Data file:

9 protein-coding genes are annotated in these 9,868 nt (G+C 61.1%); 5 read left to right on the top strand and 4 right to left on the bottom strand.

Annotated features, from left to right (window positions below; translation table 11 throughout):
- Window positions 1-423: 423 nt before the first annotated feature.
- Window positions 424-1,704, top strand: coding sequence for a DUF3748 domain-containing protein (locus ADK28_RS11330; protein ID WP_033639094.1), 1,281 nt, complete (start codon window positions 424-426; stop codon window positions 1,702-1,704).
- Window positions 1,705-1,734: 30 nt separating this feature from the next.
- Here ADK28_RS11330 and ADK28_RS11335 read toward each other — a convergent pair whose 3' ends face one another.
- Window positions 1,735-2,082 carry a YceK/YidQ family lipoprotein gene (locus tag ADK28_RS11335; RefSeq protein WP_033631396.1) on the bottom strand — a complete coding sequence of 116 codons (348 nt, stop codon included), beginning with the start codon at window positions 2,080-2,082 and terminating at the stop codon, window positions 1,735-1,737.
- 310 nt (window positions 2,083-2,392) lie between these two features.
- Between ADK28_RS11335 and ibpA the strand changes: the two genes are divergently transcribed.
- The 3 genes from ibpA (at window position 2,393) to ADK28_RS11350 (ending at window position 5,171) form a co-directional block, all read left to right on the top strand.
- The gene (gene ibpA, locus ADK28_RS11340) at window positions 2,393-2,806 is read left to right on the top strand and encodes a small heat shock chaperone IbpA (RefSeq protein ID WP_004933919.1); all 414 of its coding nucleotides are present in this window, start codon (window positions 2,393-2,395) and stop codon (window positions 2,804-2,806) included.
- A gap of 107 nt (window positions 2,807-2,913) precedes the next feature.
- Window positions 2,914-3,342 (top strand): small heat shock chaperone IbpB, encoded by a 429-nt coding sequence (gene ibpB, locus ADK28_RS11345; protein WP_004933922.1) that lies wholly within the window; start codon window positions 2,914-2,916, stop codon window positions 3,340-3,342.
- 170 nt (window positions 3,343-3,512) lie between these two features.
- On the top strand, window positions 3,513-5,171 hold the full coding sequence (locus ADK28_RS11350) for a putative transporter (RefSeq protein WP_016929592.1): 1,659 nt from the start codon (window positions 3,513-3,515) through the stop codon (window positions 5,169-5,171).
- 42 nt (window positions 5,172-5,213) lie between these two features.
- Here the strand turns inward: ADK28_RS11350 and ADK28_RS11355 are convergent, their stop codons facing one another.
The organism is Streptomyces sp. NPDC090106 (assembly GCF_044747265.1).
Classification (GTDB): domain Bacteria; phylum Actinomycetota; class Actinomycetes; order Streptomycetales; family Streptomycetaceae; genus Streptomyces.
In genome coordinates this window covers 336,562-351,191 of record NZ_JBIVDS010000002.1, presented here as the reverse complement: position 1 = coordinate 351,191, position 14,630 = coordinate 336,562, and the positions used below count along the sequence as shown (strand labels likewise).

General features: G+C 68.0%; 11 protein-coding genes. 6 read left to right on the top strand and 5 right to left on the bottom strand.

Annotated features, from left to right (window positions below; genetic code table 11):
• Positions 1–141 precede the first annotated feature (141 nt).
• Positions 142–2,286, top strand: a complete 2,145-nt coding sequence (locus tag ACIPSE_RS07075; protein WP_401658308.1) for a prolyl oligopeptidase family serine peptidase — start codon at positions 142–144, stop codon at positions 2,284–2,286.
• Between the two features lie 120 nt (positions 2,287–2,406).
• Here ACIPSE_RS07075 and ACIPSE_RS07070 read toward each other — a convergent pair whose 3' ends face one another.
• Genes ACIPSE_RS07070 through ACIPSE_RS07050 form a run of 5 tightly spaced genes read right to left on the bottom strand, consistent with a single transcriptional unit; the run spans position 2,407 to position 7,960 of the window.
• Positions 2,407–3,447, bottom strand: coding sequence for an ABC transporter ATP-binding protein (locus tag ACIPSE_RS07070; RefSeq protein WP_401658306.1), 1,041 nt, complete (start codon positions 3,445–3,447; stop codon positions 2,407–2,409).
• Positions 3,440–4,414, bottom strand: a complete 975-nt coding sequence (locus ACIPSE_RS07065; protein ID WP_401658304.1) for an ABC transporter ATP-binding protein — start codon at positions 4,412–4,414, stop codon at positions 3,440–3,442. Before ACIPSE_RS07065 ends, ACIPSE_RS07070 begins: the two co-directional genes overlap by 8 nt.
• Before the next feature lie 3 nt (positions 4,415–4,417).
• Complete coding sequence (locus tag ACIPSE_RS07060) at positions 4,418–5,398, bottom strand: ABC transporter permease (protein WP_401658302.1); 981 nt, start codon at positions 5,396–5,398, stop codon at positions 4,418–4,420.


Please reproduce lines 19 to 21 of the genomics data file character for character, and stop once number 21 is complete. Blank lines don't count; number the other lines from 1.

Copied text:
Classification (GTDB): domain Bacteria; phylum Actinomycetota; class Actinomycetes; order Streptomycetales; family Streptomycetaceae; genus Streptomyces.
In genome coordinates this window covers 336,562-351,191 of record NZ_JBIVDS010000002.1, presented here as the reverse complement: position 1 = coordinate 351,191, position 14,630 = coordinate 336,562, and the positions used below count along the sequence as shown (strand labels likewise).

General features: G+C 68.0%; 11 protein-coding genes. 6 read left to right on the top strand and 5 right to left on the bottom strand.